Zambia’s Justin Banda aka Mr 5,000 won the recently held Pro Series Gaming (PSG) tournament in Nairobi, taking home a trophy and a hefty Sh500,000. Cynthia Mukanzi caught up with him
Cynthia Mukanzi @Cynthia_Mukanzi
Mr 5,000 might as well be Mr half a million right now. What are you going to do with the money?
Laughs. You can say that again! As to spending the cash, I’ve invested in a nightclub back home and so I was planning on injecting some cash into the business to stir its growth. I’ll see if I can venture into another business opportunity if one comes my way.
Sounds like a good plan. In all the years you’ve been gaming, did you ever think you’d make something from it?
Honestly, not in the beginning. I’ve been gaming for about five years now, and in the beginning, it was just a casual way of entertaining myself. But on the fourth year, I began doing it competitively taking part in different tournaments. I never thought I would make money out of it until I started competing.
How did you get in contact with the Pro Series Gaming (PSG) team?
It was through my manager Choolwe. She’s friends with one of PSG’s executives on Facebook and they kept in touch. Having similar interest in gaming, they invited my team and I to the tournament. We’ll be back for another tournament in Nairobi come June.
You flew all the way to Nairobi to compete against 39 other gamers. Didn’t you have second thoughts in terms of the resources you were putting into this?
The things we do for the love of gaming. It was a great opportunity to come here and represent Zambia. And no, I didn’t have second thoughts. My team-mate, Zaza, who came in third, and I have incredible support from our label back home.
We were not alone in it. I had a lot of fun, met new people and made friends. I’d never been to Kenya before and it was a lovely chance to see the place. Yes, the win was not promised, but it was a good shot and we were confident we would fare well.
Did battling against the other players make you jittery?
Not at all. It was a socialising chance, so, I made myself at home, got to know people and played with them. I knew all I needed in the competition was to do my best.
The rest wasn’t up to me. I eased up into the environment, but I didn’t underestimate anyone. Everyone was intensely competitive. It crossed my mind that I could lose or win depending on how focused I was. I was hoping on the former and it was thrilling to be the one to take the trophy to Lusaka.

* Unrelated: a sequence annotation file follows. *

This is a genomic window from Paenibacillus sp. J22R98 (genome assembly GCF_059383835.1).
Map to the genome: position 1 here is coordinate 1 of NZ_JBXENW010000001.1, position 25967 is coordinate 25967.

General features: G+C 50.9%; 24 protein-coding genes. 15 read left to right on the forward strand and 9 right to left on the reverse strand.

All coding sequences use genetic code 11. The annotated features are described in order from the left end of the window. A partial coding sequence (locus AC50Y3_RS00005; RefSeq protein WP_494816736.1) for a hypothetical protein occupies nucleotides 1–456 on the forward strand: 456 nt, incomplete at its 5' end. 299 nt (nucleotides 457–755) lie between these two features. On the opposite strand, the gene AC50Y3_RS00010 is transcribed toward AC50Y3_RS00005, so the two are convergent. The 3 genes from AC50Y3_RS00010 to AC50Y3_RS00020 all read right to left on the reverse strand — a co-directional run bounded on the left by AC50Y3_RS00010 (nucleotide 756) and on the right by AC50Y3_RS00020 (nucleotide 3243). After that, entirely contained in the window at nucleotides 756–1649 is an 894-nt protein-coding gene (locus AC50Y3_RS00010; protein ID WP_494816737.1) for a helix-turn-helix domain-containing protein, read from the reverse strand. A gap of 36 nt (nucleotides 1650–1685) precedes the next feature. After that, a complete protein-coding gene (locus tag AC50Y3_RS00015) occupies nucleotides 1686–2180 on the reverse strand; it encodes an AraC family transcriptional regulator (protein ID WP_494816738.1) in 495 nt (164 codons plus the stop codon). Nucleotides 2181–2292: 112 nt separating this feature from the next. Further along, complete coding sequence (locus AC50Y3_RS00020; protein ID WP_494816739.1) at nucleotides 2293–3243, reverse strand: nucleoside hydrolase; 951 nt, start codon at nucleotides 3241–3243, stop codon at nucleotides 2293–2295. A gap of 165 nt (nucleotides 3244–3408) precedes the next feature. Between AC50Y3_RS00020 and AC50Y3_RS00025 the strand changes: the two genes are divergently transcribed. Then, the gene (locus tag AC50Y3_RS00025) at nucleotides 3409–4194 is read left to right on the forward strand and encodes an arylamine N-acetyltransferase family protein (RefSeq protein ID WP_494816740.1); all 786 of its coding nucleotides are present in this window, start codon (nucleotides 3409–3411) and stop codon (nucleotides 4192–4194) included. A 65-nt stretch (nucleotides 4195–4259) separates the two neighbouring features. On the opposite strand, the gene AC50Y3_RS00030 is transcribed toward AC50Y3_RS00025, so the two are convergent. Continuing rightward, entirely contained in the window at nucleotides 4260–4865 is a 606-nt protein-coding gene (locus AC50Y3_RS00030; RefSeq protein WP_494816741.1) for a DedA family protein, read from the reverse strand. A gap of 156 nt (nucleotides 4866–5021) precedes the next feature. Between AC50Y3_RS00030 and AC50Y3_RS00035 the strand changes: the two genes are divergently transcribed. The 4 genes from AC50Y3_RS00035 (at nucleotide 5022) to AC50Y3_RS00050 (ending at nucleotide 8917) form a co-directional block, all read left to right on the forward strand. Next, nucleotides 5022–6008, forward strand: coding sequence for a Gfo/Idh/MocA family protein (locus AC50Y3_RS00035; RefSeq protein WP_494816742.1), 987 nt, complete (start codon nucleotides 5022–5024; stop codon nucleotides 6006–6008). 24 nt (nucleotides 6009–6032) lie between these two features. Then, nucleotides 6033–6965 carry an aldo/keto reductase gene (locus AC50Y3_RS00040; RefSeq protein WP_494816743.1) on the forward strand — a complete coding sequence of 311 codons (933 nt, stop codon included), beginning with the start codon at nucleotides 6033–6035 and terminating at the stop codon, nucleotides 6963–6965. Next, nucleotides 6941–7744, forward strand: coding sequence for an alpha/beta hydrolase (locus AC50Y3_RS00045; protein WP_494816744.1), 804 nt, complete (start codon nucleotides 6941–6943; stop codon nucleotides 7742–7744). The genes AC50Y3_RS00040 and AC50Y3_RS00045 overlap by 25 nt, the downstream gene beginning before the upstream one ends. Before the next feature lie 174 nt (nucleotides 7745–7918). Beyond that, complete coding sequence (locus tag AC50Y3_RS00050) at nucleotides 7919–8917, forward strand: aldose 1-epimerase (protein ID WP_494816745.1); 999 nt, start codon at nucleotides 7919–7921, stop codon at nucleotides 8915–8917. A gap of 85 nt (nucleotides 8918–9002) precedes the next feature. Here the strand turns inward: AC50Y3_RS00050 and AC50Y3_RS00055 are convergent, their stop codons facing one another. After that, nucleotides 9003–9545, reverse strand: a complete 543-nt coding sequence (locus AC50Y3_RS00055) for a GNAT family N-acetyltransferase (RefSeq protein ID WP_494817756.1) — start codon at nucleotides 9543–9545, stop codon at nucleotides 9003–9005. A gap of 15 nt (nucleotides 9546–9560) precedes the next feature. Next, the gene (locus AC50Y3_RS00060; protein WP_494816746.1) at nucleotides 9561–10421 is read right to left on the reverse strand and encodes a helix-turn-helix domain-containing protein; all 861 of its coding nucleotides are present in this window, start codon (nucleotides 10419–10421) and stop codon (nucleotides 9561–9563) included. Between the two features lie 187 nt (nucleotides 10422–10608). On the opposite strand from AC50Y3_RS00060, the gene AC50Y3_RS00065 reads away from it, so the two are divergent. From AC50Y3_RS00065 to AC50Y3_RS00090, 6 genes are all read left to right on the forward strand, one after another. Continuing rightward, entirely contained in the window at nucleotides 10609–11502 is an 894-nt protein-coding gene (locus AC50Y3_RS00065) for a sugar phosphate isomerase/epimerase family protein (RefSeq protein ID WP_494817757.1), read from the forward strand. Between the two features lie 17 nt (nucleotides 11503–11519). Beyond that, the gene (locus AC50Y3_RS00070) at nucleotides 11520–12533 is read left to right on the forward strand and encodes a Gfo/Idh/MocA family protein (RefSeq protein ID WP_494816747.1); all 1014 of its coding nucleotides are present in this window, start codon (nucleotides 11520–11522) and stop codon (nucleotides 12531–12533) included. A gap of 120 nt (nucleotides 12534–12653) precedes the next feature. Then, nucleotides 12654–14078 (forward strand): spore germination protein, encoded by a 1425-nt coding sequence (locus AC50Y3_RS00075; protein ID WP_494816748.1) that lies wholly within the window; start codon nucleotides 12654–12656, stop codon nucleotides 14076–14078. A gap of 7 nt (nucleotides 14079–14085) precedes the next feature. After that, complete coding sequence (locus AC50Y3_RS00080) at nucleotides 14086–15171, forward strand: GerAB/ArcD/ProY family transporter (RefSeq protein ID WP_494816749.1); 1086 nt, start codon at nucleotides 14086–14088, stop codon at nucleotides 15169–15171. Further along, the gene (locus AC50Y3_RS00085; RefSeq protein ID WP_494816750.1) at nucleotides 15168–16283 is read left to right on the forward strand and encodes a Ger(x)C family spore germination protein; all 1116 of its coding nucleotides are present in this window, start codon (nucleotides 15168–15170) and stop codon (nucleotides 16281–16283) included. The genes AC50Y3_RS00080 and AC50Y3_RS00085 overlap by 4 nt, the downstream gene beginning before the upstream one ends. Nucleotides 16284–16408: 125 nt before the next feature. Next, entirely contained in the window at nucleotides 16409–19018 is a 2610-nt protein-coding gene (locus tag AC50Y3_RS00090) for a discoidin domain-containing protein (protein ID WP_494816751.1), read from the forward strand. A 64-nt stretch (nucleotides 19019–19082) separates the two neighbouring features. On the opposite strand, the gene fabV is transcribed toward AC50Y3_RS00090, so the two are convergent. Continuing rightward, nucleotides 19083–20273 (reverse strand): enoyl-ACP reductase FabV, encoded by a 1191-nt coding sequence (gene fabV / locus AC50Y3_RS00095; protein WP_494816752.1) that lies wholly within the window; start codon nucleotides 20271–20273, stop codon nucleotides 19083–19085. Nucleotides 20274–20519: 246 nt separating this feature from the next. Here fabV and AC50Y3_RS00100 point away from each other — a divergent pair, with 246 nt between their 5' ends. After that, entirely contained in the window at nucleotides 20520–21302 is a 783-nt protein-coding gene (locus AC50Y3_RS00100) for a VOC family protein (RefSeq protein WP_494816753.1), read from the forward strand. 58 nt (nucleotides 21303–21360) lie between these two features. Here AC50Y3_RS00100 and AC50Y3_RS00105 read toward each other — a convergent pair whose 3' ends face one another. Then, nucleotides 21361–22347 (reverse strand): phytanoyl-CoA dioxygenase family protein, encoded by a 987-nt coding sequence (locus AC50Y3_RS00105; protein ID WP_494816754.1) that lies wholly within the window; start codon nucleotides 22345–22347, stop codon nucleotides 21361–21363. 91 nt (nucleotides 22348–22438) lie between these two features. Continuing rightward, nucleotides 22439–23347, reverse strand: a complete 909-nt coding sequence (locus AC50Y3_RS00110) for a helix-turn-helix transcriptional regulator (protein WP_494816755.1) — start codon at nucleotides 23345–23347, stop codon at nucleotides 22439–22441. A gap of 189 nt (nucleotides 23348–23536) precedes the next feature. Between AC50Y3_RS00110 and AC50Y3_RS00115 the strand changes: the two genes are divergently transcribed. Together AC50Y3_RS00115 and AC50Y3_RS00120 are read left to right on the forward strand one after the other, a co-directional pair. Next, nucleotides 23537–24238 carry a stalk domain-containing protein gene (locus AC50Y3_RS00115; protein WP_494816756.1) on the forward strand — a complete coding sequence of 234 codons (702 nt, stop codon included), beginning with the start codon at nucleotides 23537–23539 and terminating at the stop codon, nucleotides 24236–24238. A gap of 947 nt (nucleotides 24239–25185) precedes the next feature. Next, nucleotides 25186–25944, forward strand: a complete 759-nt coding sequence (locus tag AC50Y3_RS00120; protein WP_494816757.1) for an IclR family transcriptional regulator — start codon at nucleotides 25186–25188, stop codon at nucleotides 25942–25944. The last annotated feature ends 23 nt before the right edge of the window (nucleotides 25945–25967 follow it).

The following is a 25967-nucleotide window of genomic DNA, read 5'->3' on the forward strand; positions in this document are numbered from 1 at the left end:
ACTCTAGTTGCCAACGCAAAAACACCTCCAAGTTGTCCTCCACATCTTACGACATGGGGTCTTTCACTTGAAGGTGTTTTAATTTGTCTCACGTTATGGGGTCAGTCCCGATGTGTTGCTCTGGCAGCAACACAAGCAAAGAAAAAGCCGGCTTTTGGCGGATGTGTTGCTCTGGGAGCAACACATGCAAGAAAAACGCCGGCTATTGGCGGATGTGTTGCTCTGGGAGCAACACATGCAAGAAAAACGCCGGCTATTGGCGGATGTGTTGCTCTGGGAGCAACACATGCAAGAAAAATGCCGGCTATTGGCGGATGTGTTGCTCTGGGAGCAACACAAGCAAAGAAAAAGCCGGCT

Do you restrict yourself to only playing fighting video games?
I would say that is my genre, particularly NetherRealm Studios (NRS), Injustice, Mortal Kombat and NKX. I also play a little bit of Tekken and Fifa, which is sportier. I play Fifa sometimes because most of my friends like it, so we have a game or two every now and then.
You mentioned your label. Does that mean you are signed to a gaming one?
Oh yes. I’m signed to Team Gematrix, whose official launch was last month. It is an e-sport gaming label founded by Choolwe Shabukali, our manager and Prince Musole. They had been worked on for a while, but it was formerly announced this year. It has signed three players.
Team Gematrix is a multi-gaming brand with different teams. For the fighting games (Mortal Kombat and Injustice) our team is made up of three players. Fifa, which is an e-sport, has two players. The plan is to expand into more gaming genres and bring more players on board.
When you look at the gaming scene in Nairobi and that of Zambia, what differences do you spot?
The gaming scene here is way cooler and advanced. It’s thriving. It is amazing to see that people and some corporates are willing to sponsor tournaments. Zambia is a bit slow on such support.
Don’t get me wrong, we have good players, who do casual gaming, but they don’t take it seriously. Companies are not willing to invest in our gamers as Liquid Telkom is doing for Kenya. Our label has, however, attracted international attention. People have shown interest in us and so we’ll see how it that goes.
You used to be a casual gamer, but now you are competing. Does it make it less fun to play with the pressure that comes with contending?
I never feel pressure when I play during tournaments. I’ve learned to relax while gaming, whether it’s a casual playoff or a match. I just give it my best and keep in mind that I’m there to have a good time. So, whatever the outcome, I always ensure I have a good experience.
Is gaming your full-time gig?
No. It’s part-time. I’m focusing on my business at the moment and also pursuing other opportunities that I might get in Zambia and hopefully get a good job. I graduated from the University of Lusaka in October last year and I’m hoping to do something related to public administration, which is what I studied.
Have you ever thought of investing in gaming in the future by putting up a video gaming hub?
It hasn’t crossed my mind, but it’s food for thought. I’m open to ideas and depending on what the future brings, I will figure out how to put my skills to a lucrative task.